Do you ever drink water from the opposite side of the glass to cure hiccups or apply duct tape to a wart or spray Windex on a zit? These are just a few examples of therapeutic home remedies, but where do they originate? A collector of “weird-looking” medicinal gadgets and medical historian, Mr. William Dosite Postell, is the star of our highlighted article this month.
Former Librarian of the LSU Medical School, Mr. Postell was a Will of all trades: as he believed, “There is a little bit of the clinician, the research worker, the medical historian, the medical philosopher, the bibliophile, as well as the custodian and the library technician, in each successful librarian.” Though his career at LSUMS was principally one of librarianship, Postell was able to branch out from that role, becoming a scholar of wacky medical wares like cholera baths and mad dag stones.
One outdated cure is the “vapor bath,” invention of a Louisianan, Dr. Louis H. Lefebrve. Depicted in the drawing here, Postell found an early bath in the possession of the Prudhomme family of Natchitoches, Louisiana on one of his excursions to area antebellum plantations. The bath utilized sulphuric acid to assuage the effects of cholera. The story of the madstones or “bezoars” comes from the frontier. These stony hairball-like concretions were taken from the stomachs of deer, cows, or goats and placed on a bleeding wound to draw out poisons like those from the rabies virus or snake venom. In modern medicinal practice, the bezoar is considered a serious health risk in gastrointestinal tracts of humans and has lost its curative mythos (unless, of course, you live in the Wizarding World of Harry Potter, where the bezoar cure is alive and well).
Postell was quite the adventurous and successful librarian no stranger to going above and beyond his position in pursuit of knowledge. Having served as President of the Medical Library Association (MLA) in 1952 and 1959, he was awarded the prestigious Marcia C. Noyes award for his outstanding contributions to medical librarianship. In a memorable article of the Bulletin of the MLA, Postell wrote, “The best publicity a library can secure is by way of service given. The circulation and reference desk is the best place at which good will can best be cultivated. It is here that the public is met and served. It is the here that new patrons obtain their first impression of the library. If they are met graciously and served competently, they will return.”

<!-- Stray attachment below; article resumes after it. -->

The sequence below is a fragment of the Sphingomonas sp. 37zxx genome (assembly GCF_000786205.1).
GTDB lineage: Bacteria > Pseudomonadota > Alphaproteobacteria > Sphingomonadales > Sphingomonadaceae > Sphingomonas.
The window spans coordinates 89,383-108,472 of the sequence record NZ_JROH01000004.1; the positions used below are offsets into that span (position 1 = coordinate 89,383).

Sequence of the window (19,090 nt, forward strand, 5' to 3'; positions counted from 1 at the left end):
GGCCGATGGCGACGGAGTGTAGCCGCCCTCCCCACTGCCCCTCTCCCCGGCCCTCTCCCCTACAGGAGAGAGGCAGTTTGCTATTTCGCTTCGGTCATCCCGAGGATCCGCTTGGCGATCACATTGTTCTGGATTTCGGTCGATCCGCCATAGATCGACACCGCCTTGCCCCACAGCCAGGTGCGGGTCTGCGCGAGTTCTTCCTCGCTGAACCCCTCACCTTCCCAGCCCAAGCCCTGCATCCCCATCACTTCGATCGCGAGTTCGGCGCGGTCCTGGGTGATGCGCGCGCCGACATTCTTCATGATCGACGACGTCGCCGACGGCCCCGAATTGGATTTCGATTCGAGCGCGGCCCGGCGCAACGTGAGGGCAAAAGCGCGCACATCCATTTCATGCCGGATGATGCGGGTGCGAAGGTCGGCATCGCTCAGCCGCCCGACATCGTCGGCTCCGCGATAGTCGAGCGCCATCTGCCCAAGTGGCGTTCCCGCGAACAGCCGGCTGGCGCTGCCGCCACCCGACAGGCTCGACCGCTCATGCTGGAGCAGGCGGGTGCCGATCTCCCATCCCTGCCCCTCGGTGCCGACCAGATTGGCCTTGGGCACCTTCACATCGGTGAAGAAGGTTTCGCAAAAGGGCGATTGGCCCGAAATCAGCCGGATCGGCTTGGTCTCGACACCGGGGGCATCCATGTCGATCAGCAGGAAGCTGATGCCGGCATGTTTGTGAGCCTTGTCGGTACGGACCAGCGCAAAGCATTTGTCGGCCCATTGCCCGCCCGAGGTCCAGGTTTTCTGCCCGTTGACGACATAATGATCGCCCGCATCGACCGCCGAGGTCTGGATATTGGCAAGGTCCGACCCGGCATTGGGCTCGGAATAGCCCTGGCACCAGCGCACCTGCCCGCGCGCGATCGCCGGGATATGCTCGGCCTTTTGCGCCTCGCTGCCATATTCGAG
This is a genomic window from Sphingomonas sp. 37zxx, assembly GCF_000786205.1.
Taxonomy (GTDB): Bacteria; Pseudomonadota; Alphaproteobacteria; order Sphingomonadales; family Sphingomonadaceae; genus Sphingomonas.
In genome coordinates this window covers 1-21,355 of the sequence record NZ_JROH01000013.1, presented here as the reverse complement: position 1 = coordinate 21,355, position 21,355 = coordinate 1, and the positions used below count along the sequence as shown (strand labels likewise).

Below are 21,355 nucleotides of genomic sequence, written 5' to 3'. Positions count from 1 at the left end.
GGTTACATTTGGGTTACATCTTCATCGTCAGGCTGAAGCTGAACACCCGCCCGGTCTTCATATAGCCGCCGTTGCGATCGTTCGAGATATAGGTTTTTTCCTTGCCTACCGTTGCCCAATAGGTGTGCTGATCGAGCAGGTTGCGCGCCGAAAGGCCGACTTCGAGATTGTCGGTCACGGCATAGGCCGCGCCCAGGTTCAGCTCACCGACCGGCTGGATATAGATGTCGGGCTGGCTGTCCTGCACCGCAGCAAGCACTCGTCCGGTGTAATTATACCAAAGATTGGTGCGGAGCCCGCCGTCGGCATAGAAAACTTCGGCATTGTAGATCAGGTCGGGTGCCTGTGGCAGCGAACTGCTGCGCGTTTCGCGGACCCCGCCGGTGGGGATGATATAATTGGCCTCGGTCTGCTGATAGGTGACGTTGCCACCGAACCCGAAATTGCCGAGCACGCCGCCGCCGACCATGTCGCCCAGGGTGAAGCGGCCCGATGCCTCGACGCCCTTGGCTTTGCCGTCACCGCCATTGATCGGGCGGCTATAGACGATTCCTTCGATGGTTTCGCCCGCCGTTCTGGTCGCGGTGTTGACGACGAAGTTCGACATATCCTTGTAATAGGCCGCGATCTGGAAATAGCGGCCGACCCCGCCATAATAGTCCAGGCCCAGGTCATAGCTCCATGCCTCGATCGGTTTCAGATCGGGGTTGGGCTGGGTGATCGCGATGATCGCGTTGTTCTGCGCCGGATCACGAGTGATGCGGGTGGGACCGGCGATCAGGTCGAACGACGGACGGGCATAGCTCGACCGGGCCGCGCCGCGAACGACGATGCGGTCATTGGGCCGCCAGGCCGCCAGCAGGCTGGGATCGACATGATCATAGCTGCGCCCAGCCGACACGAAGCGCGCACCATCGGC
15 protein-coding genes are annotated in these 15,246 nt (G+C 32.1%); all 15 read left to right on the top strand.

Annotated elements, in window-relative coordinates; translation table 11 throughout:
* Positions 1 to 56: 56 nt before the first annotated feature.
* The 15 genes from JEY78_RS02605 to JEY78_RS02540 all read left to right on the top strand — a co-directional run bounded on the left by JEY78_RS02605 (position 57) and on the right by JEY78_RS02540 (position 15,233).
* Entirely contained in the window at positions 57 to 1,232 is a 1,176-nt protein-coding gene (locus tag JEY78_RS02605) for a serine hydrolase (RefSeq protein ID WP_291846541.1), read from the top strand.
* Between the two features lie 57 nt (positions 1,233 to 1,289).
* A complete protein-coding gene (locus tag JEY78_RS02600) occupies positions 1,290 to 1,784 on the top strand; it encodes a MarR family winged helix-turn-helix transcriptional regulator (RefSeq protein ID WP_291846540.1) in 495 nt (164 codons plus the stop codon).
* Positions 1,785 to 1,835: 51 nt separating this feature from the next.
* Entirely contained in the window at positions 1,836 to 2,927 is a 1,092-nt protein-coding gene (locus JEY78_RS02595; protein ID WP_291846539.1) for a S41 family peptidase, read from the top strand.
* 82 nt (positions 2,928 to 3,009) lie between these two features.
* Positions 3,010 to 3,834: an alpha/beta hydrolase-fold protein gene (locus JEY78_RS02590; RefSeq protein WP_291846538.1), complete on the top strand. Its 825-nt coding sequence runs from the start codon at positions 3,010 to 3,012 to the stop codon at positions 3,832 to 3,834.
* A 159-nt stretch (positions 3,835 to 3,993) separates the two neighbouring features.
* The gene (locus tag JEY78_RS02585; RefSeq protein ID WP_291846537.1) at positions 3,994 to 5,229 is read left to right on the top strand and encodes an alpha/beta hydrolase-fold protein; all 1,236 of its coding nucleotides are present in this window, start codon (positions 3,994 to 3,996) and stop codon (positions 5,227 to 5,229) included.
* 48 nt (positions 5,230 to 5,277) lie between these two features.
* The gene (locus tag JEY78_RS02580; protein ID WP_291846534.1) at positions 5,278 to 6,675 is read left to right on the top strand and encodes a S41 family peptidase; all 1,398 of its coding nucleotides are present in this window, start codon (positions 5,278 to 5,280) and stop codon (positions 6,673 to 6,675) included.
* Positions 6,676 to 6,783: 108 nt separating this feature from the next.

Stop by the Isché Library sometime and let us graciously and competently show you the wonderful resources at your fingertips! If you are interested in reading Postell’s work, the Library’s holdings include: Applied Medical Bibliography for Students, The Development of Medical Literature, and The Health of Slaves on Southern Plantations.
Glimpse of the Past is an ongoing project to promote the Louisiana Digital Library effort. This Month in History will present for your reading pleasure a closer look into a newspaper clipping of note from our Digital Collections and articles relating to the LSU Medical School.